Alzheimer & CBD

A joint study conducted by researchers from the United Kingdom, Belgium, and Romania, demonstrated that CBD was effective for pain relief versus traditional opioid drugs in patients with advanced cancer. The 117 patients who took part in the study were late stage cancer patients who were not getting enough pain relief despite chronic high doses of powerful opioids. As a guide, the World Health Organization proposes that doctors use an analgesic ladder to guide pain relief for patients in palliative care.

Step 1 suggests the use of paracetamol and non-steroidal anti-inflammatory drugs (NSAIDs). 

As pain worsens, doctors can move to Step 2 by administering weak opioids along with paracetamol, NSAIDs, and adjuvant analgesic medications. 

In Step 3, the final step, strong opioids like morphine are often administered in combination with all of the other drugs as a last resort for severe pain relief.

Unfortunately, many patients still report serious pain even while maxing out their opioid intake. What’s worse, these drugs have also been linked to a number of unwanted side effects including constipation, sedation, nausea and vomiting, dry mouth, histamine release, agitation, hallucinations and confusion.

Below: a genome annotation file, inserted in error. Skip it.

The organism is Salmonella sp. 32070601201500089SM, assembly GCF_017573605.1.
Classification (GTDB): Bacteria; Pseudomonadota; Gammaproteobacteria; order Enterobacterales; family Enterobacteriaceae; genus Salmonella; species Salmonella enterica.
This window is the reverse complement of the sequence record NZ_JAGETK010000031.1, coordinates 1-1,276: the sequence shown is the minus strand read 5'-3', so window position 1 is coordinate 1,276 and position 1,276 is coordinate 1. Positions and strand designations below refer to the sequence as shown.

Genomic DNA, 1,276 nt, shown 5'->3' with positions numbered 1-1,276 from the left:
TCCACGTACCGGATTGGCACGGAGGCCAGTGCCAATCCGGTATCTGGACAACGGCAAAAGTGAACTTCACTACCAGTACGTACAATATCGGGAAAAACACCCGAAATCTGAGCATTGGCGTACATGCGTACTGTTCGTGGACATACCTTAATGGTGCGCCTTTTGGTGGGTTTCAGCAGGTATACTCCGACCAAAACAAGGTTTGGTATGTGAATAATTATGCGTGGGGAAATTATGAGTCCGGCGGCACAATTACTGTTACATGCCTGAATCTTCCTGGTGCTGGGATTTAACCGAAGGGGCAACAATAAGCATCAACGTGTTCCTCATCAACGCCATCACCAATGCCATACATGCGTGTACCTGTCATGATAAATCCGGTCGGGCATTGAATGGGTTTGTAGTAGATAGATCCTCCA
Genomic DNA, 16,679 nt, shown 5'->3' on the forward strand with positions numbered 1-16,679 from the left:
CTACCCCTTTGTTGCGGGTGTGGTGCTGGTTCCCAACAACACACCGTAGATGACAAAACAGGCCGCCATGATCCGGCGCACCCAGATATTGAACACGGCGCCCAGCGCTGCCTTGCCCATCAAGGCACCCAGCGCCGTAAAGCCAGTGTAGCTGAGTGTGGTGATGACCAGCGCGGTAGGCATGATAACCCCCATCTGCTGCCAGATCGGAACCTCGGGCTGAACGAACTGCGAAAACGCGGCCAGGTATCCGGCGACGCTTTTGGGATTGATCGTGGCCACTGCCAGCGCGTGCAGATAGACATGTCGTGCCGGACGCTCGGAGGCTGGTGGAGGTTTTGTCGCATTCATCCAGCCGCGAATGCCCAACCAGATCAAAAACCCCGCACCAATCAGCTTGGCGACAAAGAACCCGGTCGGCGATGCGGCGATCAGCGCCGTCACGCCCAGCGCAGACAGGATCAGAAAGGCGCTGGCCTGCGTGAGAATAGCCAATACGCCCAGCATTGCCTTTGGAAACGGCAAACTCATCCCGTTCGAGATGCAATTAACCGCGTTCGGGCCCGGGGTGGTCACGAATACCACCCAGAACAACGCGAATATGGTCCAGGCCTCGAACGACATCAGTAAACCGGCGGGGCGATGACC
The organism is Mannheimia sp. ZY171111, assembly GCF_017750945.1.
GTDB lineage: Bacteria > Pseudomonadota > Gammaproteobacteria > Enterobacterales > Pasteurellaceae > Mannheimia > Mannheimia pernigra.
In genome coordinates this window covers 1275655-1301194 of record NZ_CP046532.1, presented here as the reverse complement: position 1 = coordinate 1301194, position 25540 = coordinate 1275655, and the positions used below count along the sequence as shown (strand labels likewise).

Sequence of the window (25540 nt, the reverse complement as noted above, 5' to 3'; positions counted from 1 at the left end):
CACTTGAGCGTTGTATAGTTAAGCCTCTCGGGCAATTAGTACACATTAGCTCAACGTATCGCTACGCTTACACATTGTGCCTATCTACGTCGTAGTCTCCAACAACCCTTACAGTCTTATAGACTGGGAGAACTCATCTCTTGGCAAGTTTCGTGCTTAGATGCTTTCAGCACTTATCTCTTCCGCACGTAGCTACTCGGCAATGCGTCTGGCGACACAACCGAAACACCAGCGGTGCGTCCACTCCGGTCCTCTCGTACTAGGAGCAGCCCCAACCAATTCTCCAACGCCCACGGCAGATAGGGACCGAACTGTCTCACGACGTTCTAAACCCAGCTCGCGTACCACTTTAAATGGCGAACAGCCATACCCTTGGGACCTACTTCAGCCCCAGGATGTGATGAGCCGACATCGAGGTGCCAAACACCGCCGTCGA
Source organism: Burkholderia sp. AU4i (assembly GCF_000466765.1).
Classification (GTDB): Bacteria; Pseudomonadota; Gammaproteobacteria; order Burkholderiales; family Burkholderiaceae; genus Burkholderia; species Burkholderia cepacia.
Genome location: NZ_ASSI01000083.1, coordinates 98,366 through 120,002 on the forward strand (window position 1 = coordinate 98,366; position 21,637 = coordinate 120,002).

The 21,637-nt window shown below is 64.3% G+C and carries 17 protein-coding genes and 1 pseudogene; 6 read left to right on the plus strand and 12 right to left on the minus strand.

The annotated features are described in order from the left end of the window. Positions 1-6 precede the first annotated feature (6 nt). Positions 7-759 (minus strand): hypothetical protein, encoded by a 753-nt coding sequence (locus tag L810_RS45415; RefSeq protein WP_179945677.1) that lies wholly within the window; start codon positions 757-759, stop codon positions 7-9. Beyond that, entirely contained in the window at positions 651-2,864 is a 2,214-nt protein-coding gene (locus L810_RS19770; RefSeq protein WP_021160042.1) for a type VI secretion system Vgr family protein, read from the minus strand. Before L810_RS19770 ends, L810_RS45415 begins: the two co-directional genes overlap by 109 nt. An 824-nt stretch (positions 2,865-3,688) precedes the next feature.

The good news is that the study found that twice as many patients taking a THC:CBD extract showed a reduction of more than 30% from baseline pain. The THC:CBD extract proved to be a very effective form of pain relief for patients with advanced cancer pain but were not fully relieved by powerful opioids. Their findings were published in the Journal of Pain and Symptom Management.

Another example of cannabinoids showing immense promise as a natural alternative to pharmaceutical drugs is in the treatment of Alzheimer’s disease.

Today, the major Alzheimer’s medications available on the market are called acetylcholinesterase (AChE) inhibitors. AChE inhibitor drugs such as tacrine, donepezil, rivastigmine, and galantamine work by inhibiting the AChE enzyme from breaking down acetylcholine which increases its levels and duration of actions in the brain. Acetylcholine is an essential neurotransmitter that plays an important role in memory.

 A shortage of acetylcholine is linked to cognitive impairment in Alzheimer’s patients.

But although AChE inhibitors can help alleviate some of the symptoms, they do not delay the progression of Alzheimer’s disease. More importantly, their side effects are well known to include abdominal pain, lack of appetite, yellowed skin, dizziness, slow heartbeat, and sudden or substantial weight loss.